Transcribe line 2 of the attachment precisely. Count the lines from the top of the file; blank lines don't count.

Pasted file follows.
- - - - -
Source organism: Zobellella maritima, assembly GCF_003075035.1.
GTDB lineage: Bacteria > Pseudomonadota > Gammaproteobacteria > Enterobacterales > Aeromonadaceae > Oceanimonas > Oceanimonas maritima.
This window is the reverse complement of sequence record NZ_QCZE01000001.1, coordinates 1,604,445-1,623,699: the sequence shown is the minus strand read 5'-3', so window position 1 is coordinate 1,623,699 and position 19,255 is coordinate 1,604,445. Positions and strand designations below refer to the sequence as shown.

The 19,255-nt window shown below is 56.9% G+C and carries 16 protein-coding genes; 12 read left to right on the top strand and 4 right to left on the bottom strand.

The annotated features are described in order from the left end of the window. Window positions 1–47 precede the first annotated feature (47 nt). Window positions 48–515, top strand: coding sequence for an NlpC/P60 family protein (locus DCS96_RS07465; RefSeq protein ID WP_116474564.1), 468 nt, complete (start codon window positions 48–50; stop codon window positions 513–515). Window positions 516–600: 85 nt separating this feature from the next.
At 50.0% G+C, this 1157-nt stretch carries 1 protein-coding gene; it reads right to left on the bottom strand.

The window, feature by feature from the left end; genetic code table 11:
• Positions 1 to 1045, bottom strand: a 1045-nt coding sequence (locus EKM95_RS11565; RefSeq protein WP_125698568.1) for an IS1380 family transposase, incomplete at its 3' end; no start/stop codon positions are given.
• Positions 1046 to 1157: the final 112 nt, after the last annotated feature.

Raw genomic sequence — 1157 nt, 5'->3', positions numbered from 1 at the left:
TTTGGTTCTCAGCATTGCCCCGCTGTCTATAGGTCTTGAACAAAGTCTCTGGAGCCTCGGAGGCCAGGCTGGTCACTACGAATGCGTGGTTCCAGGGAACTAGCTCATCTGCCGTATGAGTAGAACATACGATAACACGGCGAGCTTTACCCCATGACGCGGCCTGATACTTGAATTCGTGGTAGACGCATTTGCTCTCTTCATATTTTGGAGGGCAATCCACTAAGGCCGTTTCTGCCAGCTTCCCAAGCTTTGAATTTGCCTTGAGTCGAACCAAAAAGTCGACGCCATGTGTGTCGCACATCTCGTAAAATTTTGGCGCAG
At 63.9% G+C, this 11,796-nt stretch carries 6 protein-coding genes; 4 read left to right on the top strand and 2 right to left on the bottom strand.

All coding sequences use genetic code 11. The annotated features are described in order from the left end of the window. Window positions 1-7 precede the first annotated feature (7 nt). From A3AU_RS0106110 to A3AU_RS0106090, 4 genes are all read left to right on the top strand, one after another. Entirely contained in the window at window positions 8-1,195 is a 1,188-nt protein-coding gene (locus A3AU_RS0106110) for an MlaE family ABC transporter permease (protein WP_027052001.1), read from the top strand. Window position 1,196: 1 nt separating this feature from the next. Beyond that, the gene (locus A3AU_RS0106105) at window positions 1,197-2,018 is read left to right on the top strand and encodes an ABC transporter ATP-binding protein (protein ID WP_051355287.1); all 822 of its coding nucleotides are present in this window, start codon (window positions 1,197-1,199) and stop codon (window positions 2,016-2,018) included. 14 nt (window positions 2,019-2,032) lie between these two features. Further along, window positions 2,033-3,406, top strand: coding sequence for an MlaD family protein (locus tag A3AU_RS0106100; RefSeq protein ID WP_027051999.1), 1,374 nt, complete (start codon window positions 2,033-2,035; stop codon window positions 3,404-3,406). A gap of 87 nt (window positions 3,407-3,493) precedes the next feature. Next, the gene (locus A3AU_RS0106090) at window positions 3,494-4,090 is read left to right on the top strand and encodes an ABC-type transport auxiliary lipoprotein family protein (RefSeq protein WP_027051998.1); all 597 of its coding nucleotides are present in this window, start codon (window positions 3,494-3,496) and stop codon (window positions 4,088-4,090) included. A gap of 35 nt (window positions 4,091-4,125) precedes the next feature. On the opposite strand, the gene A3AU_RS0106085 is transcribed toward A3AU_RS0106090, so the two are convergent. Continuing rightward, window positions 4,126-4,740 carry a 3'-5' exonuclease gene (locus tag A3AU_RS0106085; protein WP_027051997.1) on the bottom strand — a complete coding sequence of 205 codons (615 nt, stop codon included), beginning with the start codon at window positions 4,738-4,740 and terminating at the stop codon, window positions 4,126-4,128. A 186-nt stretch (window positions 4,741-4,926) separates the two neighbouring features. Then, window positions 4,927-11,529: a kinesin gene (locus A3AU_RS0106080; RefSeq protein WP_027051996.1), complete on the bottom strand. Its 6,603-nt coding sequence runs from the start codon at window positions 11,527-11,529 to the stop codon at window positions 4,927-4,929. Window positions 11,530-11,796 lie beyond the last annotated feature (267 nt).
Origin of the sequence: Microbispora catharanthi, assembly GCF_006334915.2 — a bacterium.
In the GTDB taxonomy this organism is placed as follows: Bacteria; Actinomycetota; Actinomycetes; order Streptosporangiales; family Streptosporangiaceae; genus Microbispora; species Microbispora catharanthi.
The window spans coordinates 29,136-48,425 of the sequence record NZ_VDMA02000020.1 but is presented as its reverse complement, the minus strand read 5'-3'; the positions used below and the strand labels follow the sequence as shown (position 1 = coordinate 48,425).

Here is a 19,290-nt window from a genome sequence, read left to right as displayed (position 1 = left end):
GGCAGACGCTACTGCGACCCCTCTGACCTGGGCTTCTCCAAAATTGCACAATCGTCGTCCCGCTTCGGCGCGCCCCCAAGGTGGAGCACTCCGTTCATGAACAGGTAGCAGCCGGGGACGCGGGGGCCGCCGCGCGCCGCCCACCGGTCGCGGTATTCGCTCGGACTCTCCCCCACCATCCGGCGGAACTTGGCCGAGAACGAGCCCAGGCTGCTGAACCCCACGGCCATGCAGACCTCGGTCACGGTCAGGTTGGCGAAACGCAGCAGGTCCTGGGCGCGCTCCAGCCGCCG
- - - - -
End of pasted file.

GTDB lineage: Bacteria > Pseudomonadota > Gammaproteobacteria > Enterobacterales > Aeromonadaceae > Oceanimonas > Oceanimonas maritima.